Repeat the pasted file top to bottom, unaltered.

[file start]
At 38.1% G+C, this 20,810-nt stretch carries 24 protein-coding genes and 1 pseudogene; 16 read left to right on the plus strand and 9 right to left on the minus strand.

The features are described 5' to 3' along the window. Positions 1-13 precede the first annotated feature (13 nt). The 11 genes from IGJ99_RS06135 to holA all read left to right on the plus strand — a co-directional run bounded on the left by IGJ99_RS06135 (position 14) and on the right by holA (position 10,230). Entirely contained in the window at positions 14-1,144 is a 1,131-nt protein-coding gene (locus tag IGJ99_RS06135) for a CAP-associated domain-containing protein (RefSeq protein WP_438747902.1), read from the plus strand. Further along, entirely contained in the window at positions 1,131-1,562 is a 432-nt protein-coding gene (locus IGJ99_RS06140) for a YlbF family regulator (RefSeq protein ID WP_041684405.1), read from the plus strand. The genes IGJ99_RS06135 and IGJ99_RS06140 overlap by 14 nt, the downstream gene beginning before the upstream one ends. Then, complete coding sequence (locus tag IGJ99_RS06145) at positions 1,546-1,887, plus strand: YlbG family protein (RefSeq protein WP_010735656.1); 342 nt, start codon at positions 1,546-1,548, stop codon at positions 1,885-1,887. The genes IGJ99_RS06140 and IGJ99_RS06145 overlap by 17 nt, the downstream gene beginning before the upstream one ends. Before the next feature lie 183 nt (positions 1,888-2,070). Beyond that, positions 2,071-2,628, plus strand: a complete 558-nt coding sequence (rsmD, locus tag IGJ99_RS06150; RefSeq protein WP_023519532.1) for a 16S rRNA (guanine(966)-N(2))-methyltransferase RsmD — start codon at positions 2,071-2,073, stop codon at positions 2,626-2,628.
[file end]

At 38.1% G+C, this 20,810-nt stretch carries 24 protein-coding genes and 1 pseudogene; 16 read left to right on the plus strand and 9 right to left on the minus strand.

The features are described 5' to 3' along the window. Positions 1-13 precede the first annotated feature (13 nt). The 11 genes from IGJ99_RS06135 to holA all read left to right on the plus strand — a co-directional run bounded on the left by IGJ99_RS06135 (position 14) and on the right by holA (position 10,230). Entirely contained in the window at positions 14-1,144 is a 1,131-nt protein-coding gene (locus tag IGJ99_RS06135) for a CAP-associated domain-containing protein (RefSeq protein WP_438747902.1), read from the plus strand. Further along, entirely contained in the window at positions 1,131-1,562 is a 432-nt protein-coding gene (locus IGJ99_RS06140) for a YlbF family regulator (RefSeq protein ID WP_041684405.1), read from the plus strand. The genes IGJ99_RS06135 and IGJ99_RS06140 overlap by 14 nt, the downstream gene beginning before the upstream one ends. Then, complete coding sequence (locus tag IGJ99_RS06145) at positions 1,546-1,887, plus strand: YlbG family protein (RefSeq protein WP_010735656.1); 342 nt, start codon at positions 1,546-1,548, stop codon at positions 1,885-1,887. The genes IGJ99_RS06140 and IGJ99_RS06145 overlap by 17 nt, the downstream gene beginning before the upstream one ends. Before the next feature lie 183 nt (positions 1,888-2,070). Beyond that, positions 2,071-2,628, plus strand: a complete 558-nt coding sequence (rsmD, locus tag IGJ99_RS06150; RefSeq protein WP_023519532.1) for a 16S rRNA (guanine(966)-N(2))-methyltransferase RsmD — start codon at positions 2,071-2,073, stop codon at positions 2,626-2,628.